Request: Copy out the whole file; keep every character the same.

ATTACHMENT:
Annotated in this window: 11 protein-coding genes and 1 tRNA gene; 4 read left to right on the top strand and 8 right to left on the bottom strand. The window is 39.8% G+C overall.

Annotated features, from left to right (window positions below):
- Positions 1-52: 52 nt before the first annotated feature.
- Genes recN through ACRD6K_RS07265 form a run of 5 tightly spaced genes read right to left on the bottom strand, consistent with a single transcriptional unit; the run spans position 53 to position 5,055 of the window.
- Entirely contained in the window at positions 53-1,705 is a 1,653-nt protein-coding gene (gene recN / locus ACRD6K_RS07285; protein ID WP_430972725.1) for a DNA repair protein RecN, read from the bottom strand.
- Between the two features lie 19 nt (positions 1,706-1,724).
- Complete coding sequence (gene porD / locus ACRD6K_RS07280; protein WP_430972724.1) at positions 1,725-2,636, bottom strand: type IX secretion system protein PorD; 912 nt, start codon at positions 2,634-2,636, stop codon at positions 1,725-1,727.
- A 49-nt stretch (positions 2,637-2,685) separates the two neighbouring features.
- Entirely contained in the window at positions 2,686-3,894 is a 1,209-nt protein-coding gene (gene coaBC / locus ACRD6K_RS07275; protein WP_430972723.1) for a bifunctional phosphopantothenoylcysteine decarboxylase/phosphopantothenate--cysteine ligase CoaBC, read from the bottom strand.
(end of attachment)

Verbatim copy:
Annotated in this window: 11 protein-coding genes and 1 tRNA gene; 4 read left to right on the top strand and 8 right to left on the bottom strand. The window is 39.8% G+C overall.

Annotated features, from left to right (window positions below):
- Positions 1-52: 52 nt before the first annotated feature.
- Genes recN through ACRD6K_RS07265 form a run of 5 tightly spaced genes read right to left on the bottom strand, consistent with a single transcriptional unit; the run spans position 53 to position 5,055 of the window.
- Entirely contained in the window at positions 53-1,705 is a 1,653-nt protein-coding gene (gene recN / locus ACRD6K_RS07285; protein ID WP_430972725.1) for a DNA repair protein RecN, read from the bottom strand.
- Between the two features lie 19 nt (positions 1,706-1,724).
- Complete coding sequence (gene porD / locus ACRD6K_RS07280; protein WP_430972724.1) at positions 1,725-2,636, bottom strand: type IX secretion system protein PorD; 912 nt, start codon at positions 2,634-2,636, stop codon at positions 1,725-1,727.
- A 49-nt stretch (positions 2,637-2,685) separates the two neighbouring features.
- Entirely contained in the window at positions 2,686-3,894 is a 1,209-nt protein-coding gene (gene coaBC / locus ACRD6K_RS07275; protein WP_430972723.1) for a bifunctional phosphopantothenoylcysteine decarboxylase/phosphopantothenate--cysteine ligase CoaBC, read from the bottom strand.